The Art of the Cover Song

Nov 23, 2016

blog - the art of the cover song

Cover songs. You know ’em. You love ’em


Other times they can be pretty horrible. But they are where most musicians begin (if you really think about it, even all classical music is cover music!). With the passing of Canadian music legend Leonard Cohen this past week, covers have been on our minds. His song “Hallelujah” is easily one of the most popular songs to cover. Since he wrote and released it in 1984, it has been cover by well over 300 different artists, in countless languages the world over. Some of the most notable covers include John Cale, Jeff Buckley, Rufus Wainwright, and k. d. lang. Each of these interpretations on Cohen’s work brings something new and unique to the song, breathing new life into a beautiful message. But how do you choose the songs you want to cover? And once you’ve made that choice, how do you go on to make it your own, and not simply a copy of someone else’s work? These are exactly the concepts we’ll be exploring this week, and we’re going to use some pretty amazing covers to help us out!

Choosing the Right Song

The first thing you need to do it figure out what song you want to cover. This can be pretty tricky all by itself. Before settling on a song, you’ve got to determine what this song will be for. By that I mean, are you doing this for fun, or for a gig? And if it’s for a gig, what are you hoping to achieve? These may seem like simple questions, but they can get rather complicated. For example, if you will be playing live music at a bar, or similar venue, then you might want to consider picking a song in your own genre, that you will be able to duplicate exactly. In a setting like a pub, your audience will be most impressed with your ability to sound exactly like the bands who made these songs popular. On the other hand, if you are looking more to show off your own talent, rather than just imitate someone else, then the choice becomes a little more complex. Let’s assume that you want to take an existing song and make it your own, rather than simply doing what’s been done.

The first thing you need to do when choosing a song to cover is make sure it’s a song you love. That love and appreciation will show through your performance more than anything. The energy that flows through a singer and band performing a song they all love is truly a sight to see. Secondly, try to pick a song outside the genre that you usually stick to. Pop songs done in heavy metal can be incredible, and heavy metal songs sung as pop can be amazingly heartfelt. For a great example of this, just check out Nine Inch Nails’ dark and lilting “Hurt,” versus Johnny Cash’s heartfelt and emotional county-ish cover. Even Nine Inch Nails frontman and songwriter Trent Reznor recognizes Cash’s version as the better song. Lastly, try picking a song that was made popular by a singer that is the opposite gender as you. In many cases, a woman singing a song written and made popular by a man (or vise versa) will give the lyrics an altogether new level of meaning. For an example of this, check out Janis Joplin’s “Me and Bobby McGee,” which most people don’t realize is a Kris Kristofferson cover. It has a completely different feel than the original.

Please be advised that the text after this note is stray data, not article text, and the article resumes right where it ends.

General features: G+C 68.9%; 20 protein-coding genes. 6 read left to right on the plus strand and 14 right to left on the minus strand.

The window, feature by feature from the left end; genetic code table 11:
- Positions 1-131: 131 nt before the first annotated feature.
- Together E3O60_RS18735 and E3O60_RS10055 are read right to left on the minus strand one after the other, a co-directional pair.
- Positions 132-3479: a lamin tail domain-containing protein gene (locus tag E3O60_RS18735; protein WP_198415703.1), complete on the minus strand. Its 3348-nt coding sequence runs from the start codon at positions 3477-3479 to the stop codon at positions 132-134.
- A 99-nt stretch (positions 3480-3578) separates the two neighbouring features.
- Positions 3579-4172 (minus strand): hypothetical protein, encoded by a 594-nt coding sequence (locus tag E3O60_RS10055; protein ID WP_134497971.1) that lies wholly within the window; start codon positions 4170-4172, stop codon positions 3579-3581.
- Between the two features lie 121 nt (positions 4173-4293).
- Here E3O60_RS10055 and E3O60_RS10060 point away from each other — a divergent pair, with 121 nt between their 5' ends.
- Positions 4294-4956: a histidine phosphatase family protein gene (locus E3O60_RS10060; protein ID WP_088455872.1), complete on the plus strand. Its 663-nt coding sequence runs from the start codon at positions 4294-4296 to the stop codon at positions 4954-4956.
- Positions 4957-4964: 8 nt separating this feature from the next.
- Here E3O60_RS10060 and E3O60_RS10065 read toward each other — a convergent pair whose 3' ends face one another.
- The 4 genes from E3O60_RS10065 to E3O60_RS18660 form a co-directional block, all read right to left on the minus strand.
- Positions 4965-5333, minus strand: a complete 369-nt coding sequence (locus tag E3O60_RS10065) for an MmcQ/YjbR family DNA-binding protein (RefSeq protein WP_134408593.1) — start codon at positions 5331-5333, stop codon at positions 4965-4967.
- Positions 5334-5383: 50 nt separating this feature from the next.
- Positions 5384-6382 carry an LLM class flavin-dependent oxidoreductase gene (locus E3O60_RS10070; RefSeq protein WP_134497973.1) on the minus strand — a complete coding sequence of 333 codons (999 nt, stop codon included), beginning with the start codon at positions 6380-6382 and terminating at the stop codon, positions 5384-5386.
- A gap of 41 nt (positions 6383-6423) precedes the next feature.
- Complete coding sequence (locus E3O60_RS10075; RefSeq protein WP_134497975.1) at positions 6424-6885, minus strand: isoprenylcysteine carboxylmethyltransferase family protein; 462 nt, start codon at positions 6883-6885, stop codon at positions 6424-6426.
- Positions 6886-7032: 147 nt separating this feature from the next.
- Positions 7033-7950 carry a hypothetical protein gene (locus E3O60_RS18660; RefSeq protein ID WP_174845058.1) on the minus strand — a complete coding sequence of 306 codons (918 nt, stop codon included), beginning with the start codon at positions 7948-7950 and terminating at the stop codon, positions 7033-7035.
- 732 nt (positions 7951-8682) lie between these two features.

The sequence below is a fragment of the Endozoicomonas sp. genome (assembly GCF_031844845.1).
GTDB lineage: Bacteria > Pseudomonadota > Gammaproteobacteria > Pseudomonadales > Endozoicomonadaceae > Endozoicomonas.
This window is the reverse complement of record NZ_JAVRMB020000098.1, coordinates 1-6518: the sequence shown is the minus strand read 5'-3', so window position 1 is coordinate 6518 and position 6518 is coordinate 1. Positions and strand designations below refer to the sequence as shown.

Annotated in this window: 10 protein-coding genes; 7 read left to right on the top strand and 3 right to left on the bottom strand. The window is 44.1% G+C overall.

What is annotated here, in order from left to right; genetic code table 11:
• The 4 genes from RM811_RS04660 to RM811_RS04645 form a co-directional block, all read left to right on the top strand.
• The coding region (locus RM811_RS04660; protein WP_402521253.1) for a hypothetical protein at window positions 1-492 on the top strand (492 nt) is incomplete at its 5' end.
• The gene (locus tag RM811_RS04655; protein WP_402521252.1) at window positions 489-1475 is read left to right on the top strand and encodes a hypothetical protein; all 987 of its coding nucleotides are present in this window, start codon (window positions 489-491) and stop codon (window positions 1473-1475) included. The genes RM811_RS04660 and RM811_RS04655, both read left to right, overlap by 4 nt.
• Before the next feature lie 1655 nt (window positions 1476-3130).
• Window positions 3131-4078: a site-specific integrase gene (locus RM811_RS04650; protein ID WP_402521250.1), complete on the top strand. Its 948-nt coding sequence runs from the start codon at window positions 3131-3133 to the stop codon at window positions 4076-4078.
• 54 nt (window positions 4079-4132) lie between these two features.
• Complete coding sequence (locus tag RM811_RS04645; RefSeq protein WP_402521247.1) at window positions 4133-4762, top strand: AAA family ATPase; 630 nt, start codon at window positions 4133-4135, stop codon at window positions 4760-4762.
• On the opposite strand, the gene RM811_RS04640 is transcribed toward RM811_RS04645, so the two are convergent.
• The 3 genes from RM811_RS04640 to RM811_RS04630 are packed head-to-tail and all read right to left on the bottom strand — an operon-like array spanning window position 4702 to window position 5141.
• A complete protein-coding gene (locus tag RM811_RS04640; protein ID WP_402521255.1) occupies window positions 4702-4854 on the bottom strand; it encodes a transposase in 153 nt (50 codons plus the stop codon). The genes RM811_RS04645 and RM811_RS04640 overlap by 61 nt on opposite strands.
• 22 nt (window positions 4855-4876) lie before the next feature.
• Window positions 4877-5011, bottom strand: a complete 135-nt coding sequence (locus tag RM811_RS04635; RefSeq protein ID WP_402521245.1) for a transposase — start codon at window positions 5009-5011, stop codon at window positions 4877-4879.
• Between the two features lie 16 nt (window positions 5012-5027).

Making it Your Own

Okay, so you’ve picked a song you love, hopefully either by a group outside your genre, or sung by a member of the opposite sex. Or even both! Now it’s time for the tricky part: making it your own. So, what makes a great cover unique and often more popular than the original? Let’s break it down into 3 different things you can change to give the song an entirely new feel.

1. Change the Tempo.

Mix things up a bit! Turn an uptempo, toe tapper into a ballad. Make a romantic song into a bouncing dance number. Make sure you’re not too random with the tempo changes though. You’ve got to keep the lyrics and meaning in mind when you make your tempo choices. As an example of this, let’s look at “Red Red Wine,” originally performed by Neil Diamond, but made famous by UB40. Neil Diamond’s version is the sad tale of a man who has lost everything. But with the addition of a reggae beat by UB40, and suddenly it’s an up beat, fun tune. It’s a pretty remarkable difference.

2. Change the Melody

Hey, no one says you have to sing the exact same notes in the exact same places! Yes, you should probably stick to most of the melody, otherwise the song probably wont be recognizable as a cover. Try instead to make small, but noticeable changes. Go high when the original goes low for example. Make subtle little changes throughout to make it more personal, especially if you will also be changing the genre. For an example of this, let’s turn to “Fields of Gold” by Sting, and the cover by Eva Cassidy. There are quite a few differences between the original and the cover here, including a significant tempo change, but try to listen for the melody differences as well as her her free-form, non-rhythmic vocals. Eva Cassidy makes this song her own with just a few subtle, but important changes.

3. Change the Feel

This is the big one! Take a heavy disco beat, and turn it into a soft and sweet acoustic ballad. Change a funk song into a pop anthem. Grab your audience’s attention with the song’s familiar hook, but keep them guessing. You want them to be able to recognize it, but maybe not right away. Make them work for it: “Why do I know this song? What is it? ..Oh! Oh yeah!”

For one of my favourite examplse of this, lets look to Lita Ford’s “Kiss Me Deadly,” and Reel Big Fish‘s SKA cover. This song was probably Miss Ford’s biggest hit, and Reel Big Fish’s unique cover makes it even more fun to belt out! In this case they chose to hook their audiences with the song’s familiar opening lyric, rather than with the distinct musical hook. Do whichever feels right for the feel you’re going for.

Good luck and happy covering!